Boeing Co. investors are betting that the 787 Dreamliner’s grounding is nearing an end, which would allow the planemaker to resume deliveries and reap cash from its marquee jet.
The shares have rallied 15 percent from a 2013 low on Jan. 29, after regulators ordered 787s parked following a battery fire on one plane and an emergency landing by another. Boeing beat the 3 percent gain for the Standard & Poor’s 500 Index and reached the highest since May 2008 last week.
While the U.S. Federal Aviation Administration hasn’t said when the 787 can return to service, Boeing said testing on the battery fix is more than half complete and it will submit the proposal after ground tests and a certification flight “within the next several days.” Having the jets sidelined stalled Boeing’s drive to add revenue by doubling output this year to 10 planes a month from a backlog of more than 800 Dreamliners.
“Boeing has a very long record of being able to work through engineering challenges,” said Peter Jankovskis, chief investment officer of Lisle, Illinois-based Oakbrook Investments LLC, which manages $3.4 billion including Boeing stock. “Once they get through this and begin ramping up 787 production again, that’s when the cash flow turns in their favor.”
Deliveries are important because buyers typically make large payments as they take possession of their planes. The Dreamliner’s starting list price is $206.8 million, from which customers typically get a discount.
Those handovers were halted after the FAA issued its Jan. 16 grounding directive, joined by regulators worldwide to cover all 49 of the 787s in service. Just a month earlier, Boeing announced a 10 percent dividend increase, the most since 2007, and said it was resuming a $3.6 billion stock-buyback plan.
Boeing extended its advance today, rising 0.3 percent to $84.36 in New York. The stock closed at $86.62 on March 26, the highest since May 19, 2008, and its 12 percent gain in March marked the best monthly performance in three years.
“It’s a giant cash-flow story waiting to happen,” said Michael Derchin, a CRT Capital Group LLC analyst in Stamford, Connecticut. “They were on their way prior to this incident.”
Dreamliners may fly again in June, he said. Swift FAA approval may mean that the battery episode is eventually seen as just a short delay in the payoff from a plane whose production setbacks left it more than three years behind schedule, according to Derchin, who has a buy rating on the stock.
Marc Birtel, a Boeing spokesman, declined to give a timetable for the company’s next steps beyond “the next several days” description for the ground test and a certification flight with FAA inspectors. The FAA also isn’t discussing its schedule, said Laura Brown, an agency spokeswoman.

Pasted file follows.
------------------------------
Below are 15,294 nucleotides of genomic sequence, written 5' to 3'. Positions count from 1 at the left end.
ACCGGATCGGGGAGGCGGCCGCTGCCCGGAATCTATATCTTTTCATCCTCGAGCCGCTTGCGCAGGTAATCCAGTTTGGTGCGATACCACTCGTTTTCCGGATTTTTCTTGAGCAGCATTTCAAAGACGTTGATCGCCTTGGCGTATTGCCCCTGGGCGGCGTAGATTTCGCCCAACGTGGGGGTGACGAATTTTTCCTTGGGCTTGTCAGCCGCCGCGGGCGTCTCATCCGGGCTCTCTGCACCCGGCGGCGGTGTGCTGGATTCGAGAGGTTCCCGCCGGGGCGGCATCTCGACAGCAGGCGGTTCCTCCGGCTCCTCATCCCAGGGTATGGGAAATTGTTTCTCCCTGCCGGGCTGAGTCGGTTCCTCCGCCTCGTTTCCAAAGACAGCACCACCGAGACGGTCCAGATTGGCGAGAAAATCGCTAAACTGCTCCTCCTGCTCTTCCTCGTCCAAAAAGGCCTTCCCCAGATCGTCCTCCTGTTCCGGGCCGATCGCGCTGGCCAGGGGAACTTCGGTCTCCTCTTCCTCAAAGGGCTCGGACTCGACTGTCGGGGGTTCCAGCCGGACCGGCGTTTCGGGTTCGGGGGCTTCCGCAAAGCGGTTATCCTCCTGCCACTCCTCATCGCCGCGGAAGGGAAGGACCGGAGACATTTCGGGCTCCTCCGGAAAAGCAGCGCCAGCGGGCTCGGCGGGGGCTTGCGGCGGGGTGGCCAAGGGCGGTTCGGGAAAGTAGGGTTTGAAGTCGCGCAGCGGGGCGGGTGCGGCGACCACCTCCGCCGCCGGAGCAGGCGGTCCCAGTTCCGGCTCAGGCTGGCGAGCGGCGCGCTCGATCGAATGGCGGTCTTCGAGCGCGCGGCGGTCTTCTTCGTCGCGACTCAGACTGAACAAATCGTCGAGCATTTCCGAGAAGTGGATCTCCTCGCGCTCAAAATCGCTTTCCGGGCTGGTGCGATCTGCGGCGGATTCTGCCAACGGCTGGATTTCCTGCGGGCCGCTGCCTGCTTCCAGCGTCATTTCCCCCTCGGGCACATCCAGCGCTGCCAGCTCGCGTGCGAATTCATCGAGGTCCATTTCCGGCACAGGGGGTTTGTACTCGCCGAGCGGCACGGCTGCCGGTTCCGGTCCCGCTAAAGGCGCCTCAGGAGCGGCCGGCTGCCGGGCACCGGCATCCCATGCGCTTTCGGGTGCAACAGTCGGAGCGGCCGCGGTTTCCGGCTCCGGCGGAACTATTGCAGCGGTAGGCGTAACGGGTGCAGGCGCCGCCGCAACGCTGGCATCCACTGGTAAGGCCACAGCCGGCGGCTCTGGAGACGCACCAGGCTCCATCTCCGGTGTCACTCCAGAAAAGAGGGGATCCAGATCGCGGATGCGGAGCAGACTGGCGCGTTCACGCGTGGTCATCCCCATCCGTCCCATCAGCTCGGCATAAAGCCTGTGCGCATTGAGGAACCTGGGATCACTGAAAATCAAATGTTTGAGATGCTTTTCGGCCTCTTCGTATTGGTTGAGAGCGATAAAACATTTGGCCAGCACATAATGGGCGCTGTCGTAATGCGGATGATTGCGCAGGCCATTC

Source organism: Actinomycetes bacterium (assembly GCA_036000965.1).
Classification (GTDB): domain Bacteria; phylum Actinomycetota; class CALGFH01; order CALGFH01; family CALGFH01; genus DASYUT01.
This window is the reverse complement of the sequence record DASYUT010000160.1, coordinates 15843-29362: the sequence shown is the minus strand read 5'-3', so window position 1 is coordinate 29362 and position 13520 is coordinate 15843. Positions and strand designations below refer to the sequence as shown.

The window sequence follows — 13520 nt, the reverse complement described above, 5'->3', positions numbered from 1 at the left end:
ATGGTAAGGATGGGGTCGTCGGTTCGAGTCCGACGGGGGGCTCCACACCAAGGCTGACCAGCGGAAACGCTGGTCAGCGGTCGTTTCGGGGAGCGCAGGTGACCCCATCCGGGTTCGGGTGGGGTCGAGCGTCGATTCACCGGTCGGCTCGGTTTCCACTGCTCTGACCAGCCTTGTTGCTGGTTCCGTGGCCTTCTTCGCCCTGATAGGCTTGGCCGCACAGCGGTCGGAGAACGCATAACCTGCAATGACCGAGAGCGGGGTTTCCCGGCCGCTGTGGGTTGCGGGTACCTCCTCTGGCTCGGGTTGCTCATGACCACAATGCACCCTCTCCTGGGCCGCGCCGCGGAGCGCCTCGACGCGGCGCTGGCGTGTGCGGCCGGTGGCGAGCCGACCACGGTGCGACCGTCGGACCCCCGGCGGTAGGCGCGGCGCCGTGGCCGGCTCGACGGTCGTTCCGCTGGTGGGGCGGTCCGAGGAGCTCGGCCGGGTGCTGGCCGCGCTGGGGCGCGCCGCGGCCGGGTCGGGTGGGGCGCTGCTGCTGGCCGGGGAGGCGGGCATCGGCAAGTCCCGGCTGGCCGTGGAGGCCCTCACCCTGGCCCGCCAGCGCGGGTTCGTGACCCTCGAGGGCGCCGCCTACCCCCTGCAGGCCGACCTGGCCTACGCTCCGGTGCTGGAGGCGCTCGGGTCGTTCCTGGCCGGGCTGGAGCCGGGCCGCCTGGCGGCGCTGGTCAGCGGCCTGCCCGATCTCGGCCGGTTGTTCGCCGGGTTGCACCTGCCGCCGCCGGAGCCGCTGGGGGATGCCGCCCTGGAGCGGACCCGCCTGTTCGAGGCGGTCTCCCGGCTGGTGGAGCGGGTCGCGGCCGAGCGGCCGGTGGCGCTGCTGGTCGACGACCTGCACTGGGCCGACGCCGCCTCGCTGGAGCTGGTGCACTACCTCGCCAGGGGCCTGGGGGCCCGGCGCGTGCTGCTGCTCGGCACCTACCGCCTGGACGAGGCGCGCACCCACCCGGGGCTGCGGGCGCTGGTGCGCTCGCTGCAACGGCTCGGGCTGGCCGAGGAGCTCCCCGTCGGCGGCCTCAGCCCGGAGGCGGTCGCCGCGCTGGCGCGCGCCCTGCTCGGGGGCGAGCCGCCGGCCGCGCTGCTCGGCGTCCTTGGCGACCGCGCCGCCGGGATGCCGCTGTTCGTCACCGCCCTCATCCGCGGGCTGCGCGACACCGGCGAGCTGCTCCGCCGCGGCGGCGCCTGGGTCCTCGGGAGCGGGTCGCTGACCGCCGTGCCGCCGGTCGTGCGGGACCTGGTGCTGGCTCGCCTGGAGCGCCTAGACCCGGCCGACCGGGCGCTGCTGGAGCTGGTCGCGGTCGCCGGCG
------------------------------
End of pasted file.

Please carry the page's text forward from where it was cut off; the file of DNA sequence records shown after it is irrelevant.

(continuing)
Boeing’s rally began in earnest last month when it became clearer that the faults were limited to the Dreamliner’s lithium-ion battery and wouldn’t require a costly redesign of the entire electrical system, Derchin said.
The reworked battery from supplier GS Yuasa Corp. includes a steel enclosure designed to prevent a fire, more spacing between the lithium-ion cells to reduce the chances of overheating and new circuitry in the battery charger, according to Boeing.
Boeing chose the more powerful lithium-ion batteries found in mobile phones over traditional nickel-cadmium cells because the Dreamliner conserves fuel by using five times more electricity than similar jets. Boeing says the 787 provides a 20 percent gain in fuel economy over comparable wide-bodies.
It’s still not certain the FAA will accept Boeing’s “containment approach” after failing to discover the root cause of the battery’s overheating, said Christian Mayes, an analyst with Edward Jones & Co. in Des Peres, Missouri, who has a hold rating on the stock.
Even if the FAA does approve the fix, the agency may restrict the distance the Dreamliner flies with the new battery system as an added safety precaution, which would be a “de facto continued grounding,” Mayes said.
“We’re definitely waiting and seeing,” Mayes said. “The stock seems to price in flight resumption for the 787, but there are risks that remain.”
The FAA grounded the 787 after a battery caught fire on a Japan Airlines Co. jet parked at Boston’s airport on Jan. 7 and the unit on an All Nippon Airways Co. flight began smoldering and spewing smoke in Japan the following week, prompting an emergency landing.
Gary Bradshaw, a fund manager with Hodges Capital Management in Dallas who added to his Boeing position after the JAL fire, expects the stock to continue its climb. The shares are still 17 percent lower than Oct. 9, 2007, the day before the first of seven postponements in the 787 program became known.
“Once they get these 787s rolling off on a regular basis and get up to 10 a month, they’ll have lots of cash coming in,” Bradshaw said. “This will end up as a bump in the road.”